Well, that gives us a great opportunity to look at the second tool I want to show you today. This is an extension called Disconnect, and I really love it because it does two things. First, it uses a filter list to block over 2000 known trackers from accessing information about your browsing habits, which is awesome. These include some of the biggest names in the business, so the usefulness of this tool for protecting your privacy from the worst offenders really can’t be overstated. The second thing Disconnect does is that it actually shows you what connections it’s blocking, so you can get a handy visual representation of just how many people are trying to eavesdrop on your browsing. Let’s take a look here at a website near and dear to all of our hearts: Buzzfeed. Wow, that’s, like 20 trackers just on the front page. Yikes. OK, let’s visit a website that’s a little less spammy and see if that’s an improvement - let’s check out the Guardian. Whoa! Same thing. So you get why an extension like this is not only a valuable privacy tool, but a valuable teaching tool. I highly recommend it. As an added bonus, it’s been shown to speed up page load times by quite a bit because it’s blocking so many superfluous connections.


Now have you noticed anything a little unusual about the websites we’ve been looking at? A sense of something missing? Well, that brings us around to the third add-on I’d like to show you today, which is probably my personal favourite. That’s Adblock Plus. Adblock does what it says on the box: it blocks ads. Like Disconnect, Adblock Plus also uses filter lists to block content - not unlike we do, as a matter of fact, when we censor the internet for “inappropriate” material. Adblock also has anti-tracking and anti-malware lists you can subscribe to, which I use to give an added layer of protection. Let’s take a look at something pretty innocuous - the BBC website - without adblock. Even on this bad-boy, we have this giant banner ad, we have this little side panel guy, and down at the bottom a handful of contextual Google ads. I don’t want to see that! And I don’t have to - let’s load the same page with AdBlock. Amazing! I’ve been using Adblock for years, and I’m not going back. Once you get used to it, you’ll wonder how you managed before.

Now these technologies are all really easy to use. You can have all three up and running on your machine within ten minutes, and I encourage you all to do so. Getting these to work on library computers is completely manageable if we decide it’s something we want to pursue. Unfortunately, these tools aren’t enough. I have barely scratched the surface in the time we have today, and there is far more we could be doing and should be doing in defense of patron privacy. Tools like these, however, are a great place to start. Anybody can use them - it gives you empowerment, a sense that there’s something you can do right now towards papering the windowpanes of your own glass house. I hope that’s encouraging to you; if you’d like to learn more about this stuff, which I highly recommend, Justin and I have put together a list of resources to help you do that. Feel free to shoot me an e-mail or hit me up on Twitter, as well - there are a growing number of really smart library folk who are working to address the problem of the glass house, and I’m more than happy to put you in touch with them and their work. Thank you.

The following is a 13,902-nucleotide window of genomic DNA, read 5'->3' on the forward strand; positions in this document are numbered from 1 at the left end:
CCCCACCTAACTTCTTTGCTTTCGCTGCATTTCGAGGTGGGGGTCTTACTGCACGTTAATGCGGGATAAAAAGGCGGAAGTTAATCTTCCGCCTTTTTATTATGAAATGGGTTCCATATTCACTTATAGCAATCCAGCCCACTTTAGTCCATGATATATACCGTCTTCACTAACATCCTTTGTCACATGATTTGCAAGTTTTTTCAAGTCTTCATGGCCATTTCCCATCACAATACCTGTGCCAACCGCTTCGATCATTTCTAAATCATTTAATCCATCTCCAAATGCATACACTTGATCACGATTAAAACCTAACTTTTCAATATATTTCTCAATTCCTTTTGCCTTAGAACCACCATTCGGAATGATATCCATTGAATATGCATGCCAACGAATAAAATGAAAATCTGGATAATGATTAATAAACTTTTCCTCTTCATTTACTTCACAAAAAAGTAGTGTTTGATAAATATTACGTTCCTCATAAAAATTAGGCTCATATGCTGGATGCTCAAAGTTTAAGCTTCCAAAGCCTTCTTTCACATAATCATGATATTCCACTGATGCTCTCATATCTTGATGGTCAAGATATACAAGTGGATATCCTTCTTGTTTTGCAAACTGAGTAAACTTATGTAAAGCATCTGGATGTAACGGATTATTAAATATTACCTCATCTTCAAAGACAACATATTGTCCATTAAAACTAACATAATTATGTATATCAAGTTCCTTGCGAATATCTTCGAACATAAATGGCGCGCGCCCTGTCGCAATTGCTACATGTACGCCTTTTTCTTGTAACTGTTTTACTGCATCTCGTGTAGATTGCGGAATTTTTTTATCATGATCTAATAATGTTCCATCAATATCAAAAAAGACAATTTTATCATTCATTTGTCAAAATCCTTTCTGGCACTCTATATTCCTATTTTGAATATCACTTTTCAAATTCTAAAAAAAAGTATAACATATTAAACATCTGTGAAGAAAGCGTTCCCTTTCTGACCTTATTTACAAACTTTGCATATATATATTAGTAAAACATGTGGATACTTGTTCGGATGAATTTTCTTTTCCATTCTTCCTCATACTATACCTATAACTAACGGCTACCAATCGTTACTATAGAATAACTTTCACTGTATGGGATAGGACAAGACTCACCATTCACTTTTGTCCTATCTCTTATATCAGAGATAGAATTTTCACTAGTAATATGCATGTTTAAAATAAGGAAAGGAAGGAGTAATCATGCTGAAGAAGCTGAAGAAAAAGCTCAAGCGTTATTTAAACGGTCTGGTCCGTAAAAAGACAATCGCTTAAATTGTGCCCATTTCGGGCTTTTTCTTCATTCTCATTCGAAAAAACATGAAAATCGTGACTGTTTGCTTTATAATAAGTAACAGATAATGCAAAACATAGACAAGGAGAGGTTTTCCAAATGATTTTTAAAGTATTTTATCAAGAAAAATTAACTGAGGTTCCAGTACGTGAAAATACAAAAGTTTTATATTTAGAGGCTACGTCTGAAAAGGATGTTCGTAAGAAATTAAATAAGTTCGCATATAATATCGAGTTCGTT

Article: “Ew, Malware! Why public library computers are dirty in more ways than one” (Ruth Collings)

Slide deck: “Protecting patron privacy on library computers” (Dorothea Salo)

Prezi: “Defense Against the Digital Dark Arts” (Eric Stroshane)


Info: “HTTPS Everywhere FAQ

Info: “About Disconnect

Info: “About Adblock Plus

Interactive tool: “Tor and HTTPS” (EFF)

Article: “How to harden your browser against malware and privacy concerns” (Tech Support Alert)

Article: “4 simple changes to protect your privacy online” (EFF)

New Order Papers shed further light on DFO library crisis

Two Order Papers released this week paint a bleak picture of library closures at the department of Fisheries and Oceans - a process euphemistically termed “consolidation”.

Order Paper Q-266, a 37-point inquiry worth reading in full, delves into the specifics of consolidation with precise questions about the DFO’s digitisation programme. The Department has argued that this is an ongoing, intensive effort which will revolutionise service delivery while offsetting the loss of redundant materials from its collections. Instead, the figures show that digital titles comprise less than one per cent of the DFO’s collections.

And what of the digitisation programme itself, whereby unique DFO materials are to be made remotely accessible to the public? It sounds like an austere process; staff are described as using “multi-function office equipment” to digitise materials “as part of their tasks”.